New Paintings | Elysian Studios

New Paintings

Categories: Elysian Studios, landscape, painting, Rocky Mountains

wavesofgrass-7239269 “Waves of Grass” oil on canvas, mounted on board by Erin Fickert-Rowland copyright 2010

This image is of Guanella Pass and is painted from photographic reference. The sea of tufted purple grasses were so striking next to the barren golden mountainside. I am continually amazed and inspired by Colorado’s majestic landscape.

piazzanavona-7937920 “Piazza Navona: Il Fascino di Roma” oil on canvas by Erin Fickert-Rowland copyright 2010

I am in love with Rome, and Piazza Navona holds a very special place in my heart. This painting plays with perspective, and focuses on the hand that holds the image. I have used a complementary color scheme to create simple, yet harmonious tones throughout the painting.

flight-3683428 “Flight” oil on canvas by Erin Fickert-Rowland copyright 2010

Years ago this little blue butterfly landed on my hand when I happened to have a camera nearby. Its been long enough I just can’t remember how it all worked out, but it was a beautiful serendipitous moment. Again studying the hand, I was inspired by the paintings of Pierre Bonnard for the whimsical colors in the landscape. The black lines suggest both movement and visual abstraction, contributing to the emotional elements of the image.


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Functional Fasteners: How to Add a Zipper | Elysian Studios

Today I am demonstrating how to combine both cording and zippers to complete a pillow ensemble.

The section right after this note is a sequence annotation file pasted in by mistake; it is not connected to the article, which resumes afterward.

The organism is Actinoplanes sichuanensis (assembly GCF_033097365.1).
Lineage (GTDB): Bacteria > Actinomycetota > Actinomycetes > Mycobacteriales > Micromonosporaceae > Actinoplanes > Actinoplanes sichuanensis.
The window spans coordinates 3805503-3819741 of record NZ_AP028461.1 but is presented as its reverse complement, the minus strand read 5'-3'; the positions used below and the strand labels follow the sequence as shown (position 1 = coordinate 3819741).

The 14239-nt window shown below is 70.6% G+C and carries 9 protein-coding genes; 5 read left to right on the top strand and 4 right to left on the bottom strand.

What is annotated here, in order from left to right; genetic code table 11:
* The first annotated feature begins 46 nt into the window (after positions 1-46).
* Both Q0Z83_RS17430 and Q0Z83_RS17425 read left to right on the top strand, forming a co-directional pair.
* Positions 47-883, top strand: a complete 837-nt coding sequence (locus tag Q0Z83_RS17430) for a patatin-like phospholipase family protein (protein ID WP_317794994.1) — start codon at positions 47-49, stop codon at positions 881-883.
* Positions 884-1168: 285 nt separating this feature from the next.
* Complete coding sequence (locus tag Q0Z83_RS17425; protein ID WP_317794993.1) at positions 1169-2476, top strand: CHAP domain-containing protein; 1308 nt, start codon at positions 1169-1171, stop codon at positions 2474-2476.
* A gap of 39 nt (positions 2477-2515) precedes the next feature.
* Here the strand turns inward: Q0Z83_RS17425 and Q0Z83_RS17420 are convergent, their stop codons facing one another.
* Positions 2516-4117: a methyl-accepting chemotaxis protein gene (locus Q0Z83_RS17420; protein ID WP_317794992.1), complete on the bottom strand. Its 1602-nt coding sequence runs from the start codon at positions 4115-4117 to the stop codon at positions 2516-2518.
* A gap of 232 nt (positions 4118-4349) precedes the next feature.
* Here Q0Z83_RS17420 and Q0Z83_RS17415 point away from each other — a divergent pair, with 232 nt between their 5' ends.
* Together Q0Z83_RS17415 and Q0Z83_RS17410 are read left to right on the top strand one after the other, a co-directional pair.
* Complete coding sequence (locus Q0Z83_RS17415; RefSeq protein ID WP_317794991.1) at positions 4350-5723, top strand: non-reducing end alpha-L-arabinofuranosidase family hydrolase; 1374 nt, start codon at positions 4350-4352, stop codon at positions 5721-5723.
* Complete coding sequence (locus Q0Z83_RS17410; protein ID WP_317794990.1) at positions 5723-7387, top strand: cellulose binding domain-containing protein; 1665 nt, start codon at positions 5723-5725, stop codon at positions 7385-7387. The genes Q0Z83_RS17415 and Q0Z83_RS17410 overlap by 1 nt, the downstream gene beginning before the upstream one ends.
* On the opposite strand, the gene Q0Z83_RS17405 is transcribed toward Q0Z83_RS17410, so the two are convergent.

Zippers, buttons and snaps all add function to sewn goods, and can be intimidating to apply. However, it is critical that you think about how you will use your sewn piece- time invested in creation should be rewarded with longevity of use! The welting and decorative trim has made the pillows beautiful, and now zippers will make them functional. If you need to wash your pillow covers or change their inserts, simply unzip! No seam ripping or deconstruction involved! First, lets look at how to apply decorative cord. I have cut the body pieces for my pillow to allow for 1″ seams. I am making an 18″ square pillow, so my fabric squares are 20″x20″. When pinning your cording, measure in 1″(or whatever seam allowance you have figured) from the edge of your material to the base of the cord and pin on the right side of the fabric. The visible part of your trim should be on the inside, with the material that will go in the seam toward the edge of your fabric. pinningcord-5031573 This is a simple way to join your cording at the bottom of your pillow piece. Simply leave a “tail” on each side and overlap the two ends of cord. This will be thick to sew through, but if you go slow and help manually roll the machine, this method leaves a clean finish. joiningcord-9355781 Install the zipper foot on your machine, and begin sewing around your cord as close as you can to the edge of the cord itself. I like to start with the point where the two ends meet. sewingcord-4799664 Now we are ready for the zipper! Begin by marking the center and 2″ from each end on both sides of the zipper. This will help make sure everything is lined up. pinningzipper-9101514 You are going to pin the right side of your zipper to the right side of the fabric, and make sure it lines up snugly, as you don’t want to see a lot of zipper cloth or trim selvage when you are finished. This is strange the first time you do it, but just go for it! The cloth around the zipper is very tough, and will withstand a few un-stitchings! pinningzipper2-5750787 Now unzip your zipper, and begin sewing as close as you can to the zipper teeth without hitting them! Your zipper wont work if you have thread in it, and you risk breaking your machine needle (which results in a very annoying trip to the store if you don’t have back-ups!) sewingzipper-7023145 Congratulations! You are halfway there!! Zip up the zipper, and pin the right sides of your pillow pieces together. sewingzipper2-9502940 Next, pin the other side of your zipper to its corresponding side of the fabric as shown in the photo. sewingzipper3-2578912 Leave the zipper pinned, but unpin your pillow pieces and unzip the zipper. Sew the other side of the zipper to its side of the fabric. sewingzipper4-9301172 You did it! Now zip it together until 4″ or so are left open, so you can turn the pillow right-side out when finished. Pin the two right sides of your pillow together, sew from one zipper stop (the little metal bits at the end of the zipper teeth, around the open sides of the pillow to the other zipper stop. Open your zipper the rest of the way, turn your pillow right side out, and stuff it with your insert! completedzippers-1597807